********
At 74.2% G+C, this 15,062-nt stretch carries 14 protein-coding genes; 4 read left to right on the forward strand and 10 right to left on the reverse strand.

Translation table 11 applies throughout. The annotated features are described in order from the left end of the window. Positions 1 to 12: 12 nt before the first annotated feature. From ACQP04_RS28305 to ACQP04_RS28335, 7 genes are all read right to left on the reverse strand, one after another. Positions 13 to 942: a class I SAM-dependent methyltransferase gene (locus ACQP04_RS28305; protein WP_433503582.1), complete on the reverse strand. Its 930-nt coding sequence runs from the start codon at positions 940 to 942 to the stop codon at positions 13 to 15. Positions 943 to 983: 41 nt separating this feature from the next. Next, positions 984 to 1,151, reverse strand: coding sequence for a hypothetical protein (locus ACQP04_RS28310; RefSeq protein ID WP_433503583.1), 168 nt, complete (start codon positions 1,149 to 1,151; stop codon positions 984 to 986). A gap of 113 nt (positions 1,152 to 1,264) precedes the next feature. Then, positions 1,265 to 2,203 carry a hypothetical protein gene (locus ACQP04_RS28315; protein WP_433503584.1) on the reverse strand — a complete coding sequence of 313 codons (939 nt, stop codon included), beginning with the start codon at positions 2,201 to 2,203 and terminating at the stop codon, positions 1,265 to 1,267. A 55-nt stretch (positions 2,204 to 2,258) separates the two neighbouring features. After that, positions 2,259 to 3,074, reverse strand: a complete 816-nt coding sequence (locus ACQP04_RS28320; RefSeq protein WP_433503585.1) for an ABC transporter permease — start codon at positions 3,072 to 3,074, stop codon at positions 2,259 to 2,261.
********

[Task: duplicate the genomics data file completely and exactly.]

At 74.2% G+C, this 15,062-nt stretch carries 14 protein-coding genes; 4 read left to right on the forward strand and 10 right to left on the reverse strand.

Translation table 11 applies throughout. The annotated features are described in order from the left end of the window. Positions 1 to 12: 12 nt before the first annotated feature. From ACQP04_RS28305 to ACQP04_RS28335, 7 genes are all read right to left on the reverse strand, one after another. Positions 13 to 942: a class I SAM-dependent methyltransferase gene (locus ACQP04_RS28305; protein WP_433503582.1), complete on the reverse strand. Its 930-nt coding sequence runs from the start codon at positions 940 to 942 to the stop codon at positions 13 to 15. Positions 943 to 983: 41 nt separating this feature from the next. Next, positions 984 to 1,151, reverse strand: coding sequence for a hypothetical protein (locus ACQP04_RS28310; RefSeq protein ID WP_433503583.1), 168 nt, complete (start codon positions 1,149 to 1,151; stop codon positions 984 to 986). A gap of 113 nt (positions 1,152 to 1,264) precedes the next feature. Then, positions 1,265 to 2,203 carry a hypothetical protein gene (locus ACQP04_RS28315; protein WP_433503584.1) on the reverse strand — a complete coding sequence of 313 codons (939 nt, stop codon included), beginning with the start codon at positions 2,201 to 2,203 and terminating at the stop codon, positions 1,265 to 1,267. A 55-nt stretch (positions 2,204 to 2,258) separates the two neighbouring features. After that, positions 2,259 to 3,074, reverse strand: a complete 816-nt coding sequence (locus ACQP04_RS28320; RefSeq protein WP_433503585.1) for an ABC transporter permease — start codon at positions 3,072 to 3,074, stop codon at positions 2,259 to 2,261.